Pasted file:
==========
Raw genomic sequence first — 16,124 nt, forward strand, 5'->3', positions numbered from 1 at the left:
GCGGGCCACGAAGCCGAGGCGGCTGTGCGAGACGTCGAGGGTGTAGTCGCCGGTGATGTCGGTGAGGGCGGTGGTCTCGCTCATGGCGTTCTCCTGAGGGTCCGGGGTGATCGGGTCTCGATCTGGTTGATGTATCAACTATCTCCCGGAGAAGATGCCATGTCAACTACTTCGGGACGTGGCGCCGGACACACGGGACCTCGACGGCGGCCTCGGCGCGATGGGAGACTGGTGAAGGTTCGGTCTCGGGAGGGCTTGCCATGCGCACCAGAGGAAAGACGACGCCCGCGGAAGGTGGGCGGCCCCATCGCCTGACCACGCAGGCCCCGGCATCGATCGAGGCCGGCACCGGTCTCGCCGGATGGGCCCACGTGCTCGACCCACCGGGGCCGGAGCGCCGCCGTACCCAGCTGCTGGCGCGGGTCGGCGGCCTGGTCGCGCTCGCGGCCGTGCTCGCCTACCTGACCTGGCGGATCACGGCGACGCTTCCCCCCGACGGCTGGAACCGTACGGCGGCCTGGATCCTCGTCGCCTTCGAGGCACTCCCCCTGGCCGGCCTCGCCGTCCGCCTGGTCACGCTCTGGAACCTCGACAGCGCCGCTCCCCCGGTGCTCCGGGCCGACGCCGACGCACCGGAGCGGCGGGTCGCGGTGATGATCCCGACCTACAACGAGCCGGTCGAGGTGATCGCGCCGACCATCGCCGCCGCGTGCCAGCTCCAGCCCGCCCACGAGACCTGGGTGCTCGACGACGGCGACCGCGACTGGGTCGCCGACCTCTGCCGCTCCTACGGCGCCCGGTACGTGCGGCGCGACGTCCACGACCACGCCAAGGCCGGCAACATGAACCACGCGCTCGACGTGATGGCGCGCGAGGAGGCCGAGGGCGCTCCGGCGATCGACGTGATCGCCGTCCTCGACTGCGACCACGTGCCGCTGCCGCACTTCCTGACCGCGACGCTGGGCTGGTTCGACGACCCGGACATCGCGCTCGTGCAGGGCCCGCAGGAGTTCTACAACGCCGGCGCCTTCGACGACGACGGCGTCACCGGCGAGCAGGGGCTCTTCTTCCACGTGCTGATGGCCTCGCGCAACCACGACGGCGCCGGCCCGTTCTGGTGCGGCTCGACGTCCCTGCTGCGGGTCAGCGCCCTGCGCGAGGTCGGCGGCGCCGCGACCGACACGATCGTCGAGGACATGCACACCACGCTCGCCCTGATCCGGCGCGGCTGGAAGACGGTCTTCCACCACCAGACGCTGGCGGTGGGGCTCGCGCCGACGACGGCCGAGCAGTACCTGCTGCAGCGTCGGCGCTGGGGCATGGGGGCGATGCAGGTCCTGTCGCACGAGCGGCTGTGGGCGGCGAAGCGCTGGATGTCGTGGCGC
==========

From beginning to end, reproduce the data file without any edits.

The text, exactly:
Raw genomic sequence first — 16,124 nt, forward strand, 5'->3', positions numbered from 1 at the left:
GCGGGCCACGAAGCCGAGGCGGCTGTGCGAGACGTCGAGGGTGTAGTCGCCGGTGATGTCGGTGAGGGCGGTGGTCTCGCTCATGGCGTTCTCCTGAGGGTCCGGGGTGATCGGGTCTCGATCTGGTTGATGTATCAACTATCTCCCGGAGAAGATGCCATGTCAACTACTTCGGGACGTGGCGCCGGACACACGGGACCTCGACGGCGGCCTCGGCGCGATGGGAGACTGGTGAAGGTTCGGTCTCGGGAGGGCTTGCCATGCGCACCAGAGGAAAGACGACGCCCGCGGAAGGTGGGCGGCCCCATCGCCTGACCACGCAGGCCCCGGCATCGATCGAGGCCGGCACCGGTCTCGCCGGATGGGCCCACGTGCTCGACCCACCGGGGCCGGAGCGCCGCCGTACCCAGCTGCTGGCGCGGGTCGGCGGCCTGGTCGCGCTCGCGGCCGTGCTCGCCTACCTGACCTGGCGGATCACGGCGACGCTTCCCCCCGACGGCTGGAACCGTACGGCGGCCTGGATCCTCGTCGCCTTCGAGGCACTCCCCCTGGCCGGCCTCGCCGTCCGCCTGGTCACGCTCTGGAACCTCGACAGCGCCGCTCCCCCGGTGCTCCGGGCCGACGCCGACGCACCGGAGCGGCGGGTCGCGGTGATGATCCCGACCTACAACGAGCCGGTCGAGGTGATCGCGCCGACCATCGCCGCCGCGTGCCAGCTCCAGCCCGCCCACGAGACCTGGGTGCTCGACGACGGCGACCGCGACTGGGTCGCCGACCTCTGCCGCTCCTACGGCGCCCGGTACGTGCGGCGCGACGTCCACGACCACGCCAAGGCCGGCAACATGAACCACGCGCTCGACGTGATGGCGCGCGAGGAGGCCGAGGGCGCTCCGGCGATCGACGTGATCGCCGTCCTCGACTGCGACCACGTGCCGCTGCCGCACTTCCTGACCGCGACGCTGGGCTGGTTCGACGACCCGGACATCGCGCTCGTGCAGGGCCCGCAGGAGTTCTACAACGCCGGCGCCTTCGACGACGACGGCGTCACCGGCGAGCAGGGGCTCTTCTTCCACGTGCTGATGGCCTCGCGCAACCACGACGGCGCCGGCCCGTTCTGGTGCGGCTCGACGTCCCTGCTGCGGGTCAGCGCCCTGCGCGAGGTCGGCGGCGCCGCGACCGACACGATCGTCGAGGACATGCACACCACGCTCGCCCTGATCCGGCGCGGCTGGAAGACGGTCTTCCACCACCAGACGCTGGCGGTGGGGCTCGCGCCGACGACGGCCGAGCAGTACCTGCTGCAGCGTCGGCGCTGGGGCATGGGGGCGATGCAGGTCCTGTCGCACGAGCGGCTGTGGGCGGCGAAGCGCTGGATGTCGTGGCGC